“Oh, you aren’t feeling well? Your code is ready for Monday right? Oh good. Well rest up and enjoy your weekend.” He couldn’t have sounded more cheery and empathetic.

Then his phone rang again. The tone in Jim’s voice took a decided turn for the worse. It was clear Doug was calling in sick. Jim was giving him the third degree with questions like - “How sick are you? Do you have a fever? Are you going to the doctor?”

I heard Jim tell Doug that if he knows what is best, he better get his “rear” in the office and complete his assignment.

As soon as he hung up, I called Doug.

“Dude, are you really sick?” I asked.

He responded, “Of course not. I am taking my mental health day, just like Joni. Why should I be working my butt off while she’s out shopping?!”

I could certainly empathize. But the fact was that Joni’s assignment was done based on our manager’s expectations, even if it ended up not working once integrated. And it was also a fact that Doug hadn’t made it that far with his code.

“Doug, if you don’t come in, I think Jim is going to be ticked. You don’t want to get fired, do you?”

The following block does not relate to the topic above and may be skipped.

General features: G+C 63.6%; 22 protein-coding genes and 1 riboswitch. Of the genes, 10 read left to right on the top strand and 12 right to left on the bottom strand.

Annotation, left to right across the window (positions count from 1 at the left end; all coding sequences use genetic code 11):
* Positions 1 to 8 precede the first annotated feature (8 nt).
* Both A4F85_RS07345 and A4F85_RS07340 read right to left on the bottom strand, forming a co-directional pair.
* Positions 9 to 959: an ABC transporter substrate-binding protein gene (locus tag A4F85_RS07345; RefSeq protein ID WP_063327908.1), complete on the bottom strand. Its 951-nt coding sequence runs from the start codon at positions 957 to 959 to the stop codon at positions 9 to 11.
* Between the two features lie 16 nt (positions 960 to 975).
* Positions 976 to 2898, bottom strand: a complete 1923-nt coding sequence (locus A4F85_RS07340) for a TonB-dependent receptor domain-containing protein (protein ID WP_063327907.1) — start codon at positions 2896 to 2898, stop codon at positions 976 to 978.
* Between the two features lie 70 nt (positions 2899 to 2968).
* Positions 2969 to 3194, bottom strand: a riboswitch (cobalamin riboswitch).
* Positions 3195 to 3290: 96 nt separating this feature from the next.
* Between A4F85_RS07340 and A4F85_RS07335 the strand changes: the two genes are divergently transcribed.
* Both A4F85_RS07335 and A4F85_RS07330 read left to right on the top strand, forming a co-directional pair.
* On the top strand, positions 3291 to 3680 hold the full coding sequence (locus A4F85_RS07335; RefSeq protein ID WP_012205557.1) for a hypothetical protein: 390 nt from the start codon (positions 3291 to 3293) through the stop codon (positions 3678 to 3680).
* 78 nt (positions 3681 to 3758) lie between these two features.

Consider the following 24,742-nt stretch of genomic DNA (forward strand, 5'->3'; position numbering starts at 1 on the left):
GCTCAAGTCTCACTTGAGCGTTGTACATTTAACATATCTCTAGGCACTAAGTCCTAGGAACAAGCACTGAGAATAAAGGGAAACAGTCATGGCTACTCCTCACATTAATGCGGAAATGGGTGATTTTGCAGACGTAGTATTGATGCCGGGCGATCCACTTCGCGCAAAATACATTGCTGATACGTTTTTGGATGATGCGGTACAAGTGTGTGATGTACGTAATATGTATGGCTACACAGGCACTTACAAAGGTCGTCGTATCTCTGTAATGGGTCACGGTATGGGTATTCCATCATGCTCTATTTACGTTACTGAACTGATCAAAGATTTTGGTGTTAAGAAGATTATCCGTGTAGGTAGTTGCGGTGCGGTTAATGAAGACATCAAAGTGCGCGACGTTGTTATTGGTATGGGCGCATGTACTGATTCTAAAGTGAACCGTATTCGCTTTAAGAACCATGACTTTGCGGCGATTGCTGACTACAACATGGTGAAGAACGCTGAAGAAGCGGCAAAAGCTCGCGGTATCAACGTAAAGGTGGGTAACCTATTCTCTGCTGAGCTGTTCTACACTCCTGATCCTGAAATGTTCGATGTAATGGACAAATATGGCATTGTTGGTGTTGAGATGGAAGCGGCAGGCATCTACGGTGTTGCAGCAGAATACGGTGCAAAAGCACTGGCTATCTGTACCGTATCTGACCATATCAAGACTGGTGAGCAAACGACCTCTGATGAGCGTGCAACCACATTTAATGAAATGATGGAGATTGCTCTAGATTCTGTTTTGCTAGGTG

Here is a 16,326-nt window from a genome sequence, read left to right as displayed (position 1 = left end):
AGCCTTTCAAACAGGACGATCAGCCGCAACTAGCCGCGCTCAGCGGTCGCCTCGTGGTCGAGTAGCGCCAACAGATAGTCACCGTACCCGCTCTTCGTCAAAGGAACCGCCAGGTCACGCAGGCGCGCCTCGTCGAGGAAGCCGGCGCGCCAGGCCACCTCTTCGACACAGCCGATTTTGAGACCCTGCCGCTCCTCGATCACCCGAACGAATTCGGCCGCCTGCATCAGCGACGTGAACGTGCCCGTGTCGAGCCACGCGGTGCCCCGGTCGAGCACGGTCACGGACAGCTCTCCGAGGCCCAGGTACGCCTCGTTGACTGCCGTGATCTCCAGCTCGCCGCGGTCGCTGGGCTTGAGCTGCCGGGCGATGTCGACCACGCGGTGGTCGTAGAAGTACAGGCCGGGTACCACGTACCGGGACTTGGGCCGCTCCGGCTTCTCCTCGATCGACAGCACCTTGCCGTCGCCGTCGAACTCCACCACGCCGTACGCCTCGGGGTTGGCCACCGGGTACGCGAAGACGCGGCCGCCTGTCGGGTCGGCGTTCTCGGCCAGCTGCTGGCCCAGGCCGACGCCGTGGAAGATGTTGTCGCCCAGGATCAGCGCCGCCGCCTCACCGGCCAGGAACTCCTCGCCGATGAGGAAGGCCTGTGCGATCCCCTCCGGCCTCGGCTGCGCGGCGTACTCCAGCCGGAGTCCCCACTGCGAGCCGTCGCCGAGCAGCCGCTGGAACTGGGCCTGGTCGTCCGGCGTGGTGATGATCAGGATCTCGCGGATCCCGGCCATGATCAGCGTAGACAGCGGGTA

After a brief pause, he said, “It’s not fair. I mean it will take us twice as long without her in the office and the deliverable will be late anyway, so what is another day?”

“I hear you man. But what will that accomplish except making you look bad and ticking off the rest of the team? You may feel good for one day, but I bet you’ll not enjoy your day off because you have a conscience and you care about the success of the team -- unlike Joni.”

I could hear his resigned sigh through the phone. And sure enough he came in later that morning.

We all worked through the weekend and figured things out together, even without Miss “know-it-all.” And the integration testing went just fine.

Doug asked me, “Does it make me a bad person that I was secretly hoping for Joni’s code to cause a problem?”

I laughed. “Then we can be bad people together,” I said. “Maybe we’d feel better after a mental health day!”

ALSO SEE: Are these Developer and IT Salaries Believable?

AND: Do Developers Need to Brown-Nose To Advance Career?

AND: Why Developers Get Fired